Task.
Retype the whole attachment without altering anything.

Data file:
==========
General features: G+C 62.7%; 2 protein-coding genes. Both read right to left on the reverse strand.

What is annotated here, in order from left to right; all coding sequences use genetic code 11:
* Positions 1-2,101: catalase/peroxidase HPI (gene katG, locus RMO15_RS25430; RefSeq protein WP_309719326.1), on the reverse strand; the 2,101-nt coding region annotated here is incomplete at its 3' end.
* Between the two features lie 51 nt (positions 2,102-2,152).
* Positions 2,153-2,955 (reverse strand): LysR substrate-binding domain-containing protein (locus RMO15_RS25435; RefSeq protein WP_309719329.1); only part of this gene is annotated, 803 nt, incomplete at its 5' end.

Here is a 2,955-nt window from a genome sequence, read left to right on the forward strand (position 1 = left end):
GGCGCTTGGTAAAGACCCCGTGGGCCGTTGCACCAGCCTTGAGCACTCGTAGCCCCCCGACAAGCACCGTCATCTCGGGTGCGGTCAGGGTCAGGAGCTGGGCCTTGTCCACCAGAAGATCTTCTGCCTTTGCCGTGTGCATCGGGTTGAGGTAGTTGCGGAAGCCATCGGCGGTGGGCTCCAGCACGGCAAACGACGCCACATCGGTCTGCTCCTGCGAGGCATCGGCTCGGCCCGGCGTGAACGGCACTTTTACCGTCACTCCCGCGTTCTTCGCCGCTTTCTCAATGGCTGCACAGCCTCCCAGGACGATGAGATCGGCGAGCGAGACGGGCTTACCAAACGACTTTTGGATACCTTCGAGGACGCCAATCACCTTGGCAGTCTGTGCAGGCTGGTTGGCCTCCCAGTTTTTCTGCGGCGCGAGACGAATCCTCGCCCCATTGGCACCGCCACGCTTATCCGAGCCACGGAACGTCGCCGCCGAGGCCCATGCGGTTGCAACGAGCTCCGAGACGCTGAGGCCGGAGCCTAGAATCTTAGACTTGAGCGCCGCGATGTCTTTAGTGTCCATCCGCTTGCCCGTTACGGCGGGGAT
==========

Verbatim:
General features: G+C 62.7%; 2 protein-coding genes. Both read right to left on the reverse strand.

What is annotated here, in order from left to right; all coding sequences use genetic code 11:
* Positions 1-2,101: catalase/peroxidase HPI (gene katG, locus RMO15_RS25430; RefSeq protein WP_309719326.1), on the reverse strand; the 2,101-nt coding region annotated here is incomplete at its 3' end.
* Between the two features lie 51 nt (positions 2,102-2,152).
* Positions 2,153-2,955 (reverse strand): LysR substrate-binding domain-containing protein (locus RMO15_RS25435; RefSeq protein WP_309719329.1); only part of this gene is annotated, 803 nt, incomplete at its 5' end.

Here is a 2,955-nt window from a genome sequence, read left to right on the forward strand (position 1 = left end):
GGCGCTTGGTAAAGACCCCGTGGGCCGTTGCACCAGCCTTGAGCACTCGTAGCCCCCCGACAAGCACCGTCATCTCGGGTGCGGTCAGGGTCAGGAGCTGGGCCTTGTCCACCAGAAGATCTTCTGCCTTTGCCGTGTGCATCGGGTTGAGGTAGTTGCGGAAGCCATCGGCGGTGGGCTCCAGCACGGCAAACGACGCCACATCGGTCTGCTCCTGCGAGGCATCGGCTCGGCCCGGCGTGAACGGCACTTTTACCGTCACTCCCGCGTTCTTCGCCGCTTTCTCAATGGCTGCACAGCCTCCCAGGACGATGAGATCGGCGAGCGAGACGGGCTTACCAAACGACTTTTGGATACCTTCGAGGACGCCAATCACCTTGGCAGTCTGTGCAGGCTGGTTGGCCTCCCAGTTTTTCTGCGGCGCGAGACGAATCCTCGCCCCATTGGCACCGCCACGCTTATCCGAGCCACGGAACGTCGCCGCCGAGGCCCATGCGGTTGCAACGAGCTCCGAGACGCTGAGGCCGGAGCCTAGAATCTTAGACTTGAGCGCCGCGATGTCTTTAGTGTCCATCCGCTTGCCCGTTACGGCGGGGAT